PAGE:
We expect 2019F market EPS (we use our universe EPS as proxy) to grow by 13.5% in 2019F (see table below). This will be boosted largely by the banking sector with net profit growing by 12.5% to Rp119.9 tn led by BBCA of 15.6%, BMRI of 11.4% and BBNI of 11.1%. Banking stocks earnings are expected to continue its double-digit growth from 14.2% in 2018F. This second contributor to aggregate earnings is Telco sector whose net profit seen growing by 21.4% to Rp24 tn. This is a recovery from 14.5% decline in 2018F earnings dragged by expected losses in Indosat. We only cover Astra in automotive sector and we also see it repeating its double-digit earnings growth from 2018F, which both yearly growth will be mainly driven by United Tractors. All of sectors are expected to book positive earnings growth in 2019 but we see some sectors posting negative earnings growth this year such as telco, property, plantation and toll-road.
Exhibit 22: Aggregate net profit forecast
Source: Ciptadana Sekuritas
The Indonesian stock market seems nervous nearly seven months going into general election 2019. It is jostling weak emerging markets, rising rates, higher oil prices, slower earnings growth and relatively rich valuations. However, if past is anything to go by, Indonesian market has gained on three general elections that were held since 1998 reform era, namely 44.6% in 2004, 87.0% in 2009 (partly also due to low base effect of 2008 GFC causing JCI to drop 50.6%) and 22.3% in 2014. We believe the major reason why the market had been rising during the general elections were mostly expectation a political stability. Markets prefer a reform-oriented government under a strong leader. We also expect volatility of Indonesia equity market will ease in 2019 on better global sentiment owing to the following reasons: 1) trade war fear, which currently is terrifying investors, will gradually fizzle and is already priced-in 2) Fed will less aggressive in hiking rates and 3) Lower foreign ownership of Indonesian stocks as mentioned before which might lead to less net foreign selling.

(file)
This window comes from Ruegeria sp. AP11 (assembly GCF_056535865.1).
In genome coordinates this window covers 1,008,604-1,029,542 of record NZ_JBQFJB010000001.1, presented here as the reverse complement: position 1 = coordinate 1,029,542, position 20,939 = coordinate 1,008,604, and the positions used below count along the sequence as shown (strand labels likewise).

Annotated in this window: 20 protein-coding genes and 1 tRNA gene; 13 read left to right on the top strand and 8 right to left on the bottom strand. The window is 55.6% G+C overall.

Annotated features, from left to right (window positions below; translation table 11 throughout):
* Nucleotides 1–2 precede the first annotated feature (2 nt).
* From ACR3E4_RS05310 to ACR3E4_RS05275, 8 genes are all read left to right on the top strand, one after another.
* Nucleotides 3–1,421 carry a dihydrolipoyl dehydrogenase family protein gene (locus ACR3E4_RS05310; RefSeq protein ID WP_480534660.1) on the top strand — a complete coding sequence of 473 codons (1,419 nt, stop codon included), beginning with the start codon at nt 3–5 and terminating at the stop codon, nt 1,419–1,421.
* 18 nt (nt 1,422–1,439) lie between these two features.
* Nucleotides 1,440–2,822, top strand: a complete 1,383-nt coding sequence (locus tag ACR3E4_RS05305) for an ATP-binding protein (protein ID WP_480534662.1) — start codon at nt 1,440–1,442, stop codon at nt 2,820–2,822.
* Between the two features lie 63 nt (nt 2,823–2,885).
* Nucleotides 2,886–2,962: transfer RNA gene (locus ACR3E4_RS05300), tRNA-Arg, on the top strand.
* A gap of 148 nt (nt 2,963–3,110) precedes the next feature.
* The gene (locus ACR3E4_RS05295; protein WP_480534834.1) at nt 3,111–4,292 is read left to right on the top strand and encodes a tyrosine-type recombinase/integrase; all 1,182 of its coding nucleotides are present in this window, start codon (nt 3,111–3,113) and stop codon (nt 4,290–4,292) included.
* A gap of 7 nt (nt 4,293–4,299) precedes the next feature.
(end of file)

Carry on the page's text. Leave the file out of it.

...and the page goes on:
Therefore, we are positive on Indonesian equities going into 2019. We believe returns could be back-loaded as investors waiting for election results and trade war fear to ease. Applying market PER of 15.8x, which is based on -0.5stdev, and then multiple by forward market EPS of 442, we set year-end 2019 JCI target of 6,980. We believe, if corporate earnings move at a steady pace going into 2019 and reach the double-digit mark, fear about valuation should lessen. Therefore, we Overweight the Indonesian equity market as our JCI target implies 21% upside potential from current level of 5,756.
The Indonesia equity market is now trading at 2019F PER of 14.0x. This is much lower than 10-year average PE of 16.5x. The market PER has also come off from its peak of 19.9x in 2015. On regional comparison, the valuation is still interesting, the second cheapest after Singapore and more attractive than other SE Asia peers.
Exhibit 23: Indonesian stock market forward PER
Source: Bloomberg and Ciptadana Sekuritas
Exhibit 24: SE Asia equity market PER comparison
Source: Bloomberg and Ciptadana Sekuritas
We have four themes for the market in 2019: i) banks that are expected to continue performing well during rising interest rate environment: BBRI, BBNI and BTPS (ii) beneficiary recovering household consumption on consumption-friendly policy ahead elections (GGRM and ICBP), iii) beneficiary of strong commodity prices and strong USD (UNTR and MEDC ) , iv) cheap valuation with attractive upside potential (JPFA and ERAA).
We believe BBRI to continue having strong loan growth from its subsidized micro and better upside from reduction of credit charge as they have became very conservative in the last two years. BBNI is also among the cheapest bank among the big four and underperformed the most in 2018, but we believe it will perform well under rising interest rates environment and deliver double digit earnings growth. We also continue to like BTPS for the non-big four banks on its double-digit NIM providing cushion against rising cost of fund.
We expect household spending to improve as the government has launched a number of fiscal stimulus program and more populist policy ahead of election. We believe cigarette producer (GGRM) and staple food producer (ICBP) will benefit from government increasing focus to lift low-income consumption. Given their revenues are in USD or USD-linked while we expect commodity prices to remain solid (coal is still seen above USD90/ton and oil to stay above USD78/bbl in 2019, respectively), we see these should benefit commodity plays such as UNTR and MEDC.
We also like poultry play JPFA as after series of culling program in previous years, limitation of quota on Grand Parent Stock (GPS) imports, and AGP (antibiotic growth promoter) ban eventually starting in early 2018 silver linings on selling prices have been appeared. We see government will keep their eyes on the sector and maintain its supply discipline in order to manage the current market equilibrium. Therefore, we view the price of DOC and broiler to remain resilient going forward.
We like mobile phones retail business industry too, due to its sensitiveness towards new product launch. There must be hype in Indonesia every time new product is coming and people will always want to be updated by having the latest series of mobile devices. ERAA is our top pick as it is trading an only 8.7x forward FY19F PER, 41% discount compare to its peers.
Exhibit 25: Our stock picks
*PBV for banks
Source: Bloomberg and Ciptadana estimates